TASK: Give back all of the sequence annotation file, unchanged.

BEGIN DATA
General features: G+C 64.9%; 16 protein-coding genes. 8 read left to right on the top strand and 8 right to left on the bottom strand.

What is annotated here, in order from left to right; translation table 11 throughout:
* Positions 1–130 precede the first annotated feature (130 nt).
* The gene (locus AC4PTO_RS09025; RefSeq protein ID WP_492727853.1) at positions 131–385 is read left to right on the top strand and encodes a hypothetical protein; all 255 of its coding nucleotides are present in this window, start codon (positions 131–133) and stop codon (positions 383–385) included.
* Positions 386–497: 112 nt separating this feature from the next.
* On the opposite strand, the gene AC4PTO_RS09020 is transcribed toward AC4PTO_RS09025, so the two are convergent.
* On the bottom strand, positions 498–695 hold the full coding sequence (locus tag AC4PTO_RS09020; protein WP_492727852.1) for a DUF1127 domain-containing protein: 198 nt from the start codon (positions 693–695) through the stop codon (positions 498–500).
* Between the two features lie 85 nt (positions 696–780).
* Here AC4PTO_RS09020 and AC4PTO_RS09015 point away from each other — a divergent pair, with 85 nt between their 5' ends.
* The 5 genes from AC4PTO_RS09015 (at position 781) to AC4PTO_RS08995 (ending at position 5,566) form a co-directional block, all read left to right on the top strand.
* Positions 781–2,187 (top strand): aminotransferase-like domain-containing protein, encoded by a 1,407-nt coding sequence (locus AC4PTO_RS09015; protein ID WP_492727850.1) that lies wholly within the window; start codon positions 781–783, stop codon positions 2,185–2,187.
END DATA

General features: G+C 64.9%; 16 protein-coding genes. 8 read left to right on the top strand and 8 right to left on the bottom strand.

What is annotated here, in order from left to right; translation table 11 throughout:
* Positions 1–130 precede the first annotated feature (130 nt).
* The gene (locus AC4PTO_RS09025; RefSeq protein ID WP_492727853.1) at positions 131–385 is read left to right on the top strand and encodes a hypothetical protein; all 255 of its coding nucleotides are present in this window, start codon (positions 131–133) and stop codon (positions 383–385) included.
* Positions 386–497: 112 nt separating this feature from the next.
* On the opposite strand, the gene AC4PTO_RS09020 is transcribed toward AC4PTO_RS09025, so the two are convergent.
* On the bottom strand, positions 498–695 hold the full coding sequence (locus tag AC4PTO_RS09020; protein WP_492727852.1) for a DUF1127 domain-containing protein: 198 nt from the start codon (positions 693–695) through the stop codon (positions 498–500).
* Between the two features lie 85 nt (positions 696–780).
* Here AC4PTO_RS09020 and AC4PTO_RS09015 point away from each other — a divergent pair, with 85 nt between their 5' ends.
* The 5 genes from AC4PTO_RS09015 (at position 781) to AC4PTO_RS08995 (ending at position 5,566) form a co-directional block, all read left to right on the top strand.
* Positions 781–2,187 (top strand): aminotransferase-like domain-containing protein, encoded by a 1,407-nt coding sequence (locus AC4PTO_RS09015; protein ID WP_492727850.1) that lies wholly within the window; start codon positions 781–783, stop codon positions 2,185–2,187.